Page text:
Mike Johnson Is as Extreme as It Gets

With biographical details outlining the contours of MAGA Republicans at their worst, Johnson now wields immense power over what reaches the House floor.

Tom Williams/AP

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After three weeks of disarray and bitter infighting, House Republicans on Wednesday finally got their act together to perform what historically has been one of the easiest tasks for a majority party: electing a new speaker. The man who secured one of the most powerful perches in US politics is Mike Johnson, a fourth-term Louisiana Republican, who somehow convinced Republicans to stop eating each other alive and get behind his nomination.

But to interpret Johnson’s success in uniting a deeply fractured party as evidence that more reasonable times are ahead, or that his relative anonymity before this week could mean he leans more moderate, would be a serious error. In fact, the biographical details that have emerged since Johnson’s elevation outline the contours of an extreme Christian nationalist and MAGA Republican who will now yield immense power over what reaches the House floor and committee assignments; they have the authority to shape the federal government in ways that benefit their party’s platform.

That new power warrants a closer examination of Johnson’s record, which includes support for a nationwide abortion ban and his chief role in assisting Donald Trump’s efforts to overturn the election. Here’s a collection—and perhaps a blueprint of where things are headed with Johnson in the speakership.

Opposes same-sex marriage

Johnson, a devout evangelical Christian and former spokesman for the Christian legal group the Alliance Defending Freedom formerly known as the Alliance Defense Fund, has a long record of deeply homophobic, anti-LGBTQ views. In a 2004 op-ed unearthed by CNN this week, Johnson warned that the legalization of gay marriage would open the doors for people to marry their pets, paving the way for “chaos and sexual anarchy.” 

“If we change marriage for this tiny, modern minority, we will have to do it for every deviant group,” Johnson wrote. “Polygamists, polyamorists, pedophiles, and others will be next in line to claim equal protection. They already are. There will be no legal basis to deny a bisexual the right to marry a partner of each sex or a person to marry his pet.” Johnson also penned a 2003 piece that criticized the Supreme Court’s decision striking down sodomy laws:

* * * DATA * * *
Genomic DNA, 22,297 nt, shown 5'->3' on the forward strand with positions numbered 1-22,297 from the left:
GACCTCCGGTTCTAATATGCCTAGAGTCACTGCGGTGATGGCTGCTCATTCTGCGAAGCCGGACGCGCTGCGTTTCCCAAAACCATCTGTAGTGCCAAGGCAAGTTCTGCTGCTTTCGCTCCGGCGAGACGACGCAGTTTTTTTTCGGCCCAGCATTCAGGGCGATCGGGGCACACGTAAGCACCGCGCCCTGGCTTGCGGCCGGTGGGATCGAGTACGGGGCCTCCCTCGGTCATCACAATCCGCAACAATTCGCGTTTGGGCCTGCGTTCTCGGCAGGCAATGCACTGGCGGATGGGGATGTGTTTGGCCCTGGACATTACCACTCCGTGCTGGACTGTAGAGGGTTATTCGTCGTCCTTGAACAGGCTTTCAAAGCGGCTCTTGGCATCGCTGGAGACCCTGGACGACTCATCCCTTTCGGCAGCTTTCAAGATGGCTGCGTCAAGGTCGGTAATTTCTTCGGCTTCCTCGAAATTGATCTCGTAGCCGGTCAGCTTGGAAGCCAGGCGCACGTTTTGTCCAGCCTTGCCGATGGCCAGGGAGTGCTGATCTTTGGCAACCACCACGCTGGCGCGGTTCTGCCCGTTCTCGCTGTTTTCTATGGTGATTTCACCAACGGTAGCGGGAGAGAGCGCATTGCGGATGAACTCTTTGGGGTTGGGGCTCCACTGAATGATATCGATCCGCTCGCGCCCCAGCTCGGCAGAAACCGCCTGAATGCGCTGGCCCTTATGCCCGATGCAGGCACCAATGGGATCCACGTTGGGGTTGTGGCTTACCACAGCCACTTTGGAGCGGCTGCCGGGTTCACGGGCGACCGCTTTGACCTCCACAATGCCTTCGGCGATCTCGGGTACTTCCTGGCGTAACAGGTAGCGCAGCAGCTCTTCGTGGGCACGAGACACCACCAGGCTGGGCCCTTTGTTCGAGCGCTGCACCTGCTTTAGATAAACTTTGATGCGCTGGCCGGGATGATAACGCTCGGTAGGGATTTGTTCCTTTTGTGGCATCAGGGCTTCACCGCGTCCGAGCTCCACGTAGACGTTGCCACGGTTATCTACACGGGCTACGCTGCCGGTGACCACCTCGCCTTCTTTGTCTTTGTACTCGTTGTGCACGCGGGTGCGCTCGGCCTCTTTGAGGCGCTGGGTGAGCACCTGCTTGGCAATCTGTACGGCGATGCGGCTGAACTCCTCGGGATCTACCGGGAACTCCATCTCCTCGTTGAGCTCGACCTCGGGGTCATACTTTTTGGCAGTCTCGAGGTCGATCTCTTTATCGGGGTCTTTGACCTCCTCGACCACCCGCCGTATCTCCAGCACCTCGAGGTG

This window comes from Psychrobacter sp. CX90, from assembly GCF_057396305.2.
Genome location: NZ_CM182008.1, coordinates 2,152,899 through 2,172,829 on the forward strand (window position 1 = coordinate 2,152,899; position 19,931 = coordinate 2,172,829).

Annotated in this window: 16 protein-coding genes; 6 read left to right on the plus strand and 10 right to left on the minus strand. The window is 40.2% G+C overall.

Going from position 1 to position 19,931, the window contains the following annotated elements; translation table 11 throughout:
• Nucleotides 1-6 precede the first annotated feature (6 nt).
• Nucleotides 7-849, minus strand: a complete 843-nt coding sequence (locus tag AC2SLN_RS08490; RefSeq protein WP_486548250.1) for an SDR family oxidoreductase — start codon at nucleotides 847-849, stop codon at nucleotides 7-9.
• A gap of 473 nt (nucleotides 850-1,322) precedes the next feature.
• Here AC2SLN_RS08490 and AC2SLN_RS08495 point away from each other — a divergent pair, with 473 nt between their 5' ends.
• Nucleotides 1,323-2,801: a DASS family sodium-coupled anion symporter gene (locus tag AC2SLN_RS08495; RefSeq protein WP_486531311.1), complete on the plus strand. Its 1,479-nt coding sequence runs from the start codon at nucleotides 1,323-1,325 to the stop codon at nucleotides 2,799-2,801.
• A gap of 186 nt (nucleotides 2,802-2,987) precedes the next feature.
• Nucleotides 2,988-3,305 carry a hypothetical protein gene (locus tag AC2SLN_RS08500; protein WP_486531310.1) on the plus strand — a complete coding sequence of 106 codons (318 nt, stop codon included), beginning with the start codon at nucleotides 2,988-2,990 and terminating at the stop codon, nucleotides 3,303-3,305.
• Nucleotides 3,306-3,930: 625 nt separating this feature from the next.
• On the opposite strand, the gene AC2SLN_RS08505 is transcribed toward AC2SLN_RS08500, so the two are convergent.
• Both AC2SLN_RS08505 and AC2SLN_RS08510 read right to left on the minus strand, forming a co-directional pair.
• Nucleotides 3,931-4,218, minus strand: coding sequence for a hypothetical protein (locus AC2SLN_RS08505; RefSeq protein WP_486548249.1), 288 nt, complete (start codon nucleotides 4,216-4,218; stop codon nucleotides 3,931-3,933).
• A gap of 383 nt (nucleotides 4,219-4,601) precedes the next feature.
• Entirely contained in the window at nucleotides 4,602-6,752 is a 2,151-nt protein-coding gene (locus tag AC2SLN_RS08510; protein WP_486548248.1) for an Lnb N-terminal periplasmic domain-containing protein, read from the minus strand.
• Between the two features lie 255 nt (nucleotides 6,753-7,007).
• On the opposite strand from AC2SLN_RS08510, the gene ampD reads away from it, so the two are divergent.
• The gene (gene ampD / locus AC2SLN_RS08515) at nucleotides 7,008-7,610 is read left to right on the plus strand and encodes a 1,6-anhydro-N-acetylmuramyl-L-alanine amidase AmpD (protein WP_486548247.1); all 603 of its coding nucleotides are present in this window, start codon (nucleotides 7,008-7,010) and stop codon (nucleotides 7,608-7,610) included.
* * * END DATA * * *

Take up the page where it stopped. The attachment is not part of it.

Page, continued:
In 2022, Johnson introduced federal legislation modeled after Florida’s “Don’t Say Gay” bill, which bans classroom instruction on gender identity and sharply restricts discussion of LGBTQ issues in public schools. “The Democrat Party and their cultural allies are on a misguided crusade to immerse young children in sexual imagery and radical gender ideology,” Johnson said when he announced the legislation.

Opposes abortion

The newest House speaker’s staunchly anti-abortion views have earned him a stellar A+ rating from Susan B. Anthony Pro-Life America. Johnson also supports a national abortion ban, blames abortion for school shootings, and wants to defund Planned Parenthood. Here’s Johnson celebrating the Supreme Court’s decision to overturn Roe v. Wade

Wants to slash safety nets 

In an absurd merger of his anti-abortion stance and eagerness to cut safety nets, Johnson once claimed that abortions were responsible for forcing Republicans to push for spending cuts, insisting that if more women were compelled to bring “able-bodied workers” into the economy, the GOP wouldn’t need to go after Medicaid and Medicare. 

Pro-fossil fuels and doubts climate change

The New York Times reports that Johnson received more campaign donations from oil and gas companies than from any other industry last year. So it’s no surprise that his record is littered with climate-denying remarks, including questioning in 2017 whether human activity such as driving SUVs was more responsible for climate change than Earth’s “natural cycles.” He also has a 100 percent rating from the American Energy Alliance.

Incorrectly believes the election was stolen

As my colleague Jeremy Schulman noted after Johnson’s election, the chief architect behind Congressional Republicans’ efforts to overturn Joe Biden’s 2020 victory is now second-in-line to the presidency. When a reporter dared to ask about those attempts this week, here’s the downright chilling response from Johnson and a group of Republicans standing beside him. 

Supports “covenant marriages” and is in one himself

In 2005, Johnson spoke publicly about his “covenant marriage,” which under Louisiana law, mandates multiple rounds of counseling before a married couple is permitted to seek a divorce. Ending the marriage is still only allowed when certain criteria are met. If that sounds a whole lot like fault-based divorce, you’re right. My colleague Katie Herchenroeder has a terrific piece on how such laws enshrine traditional notions of marriage, making it exponentially more difficult for victims of abuse to escape their situations.

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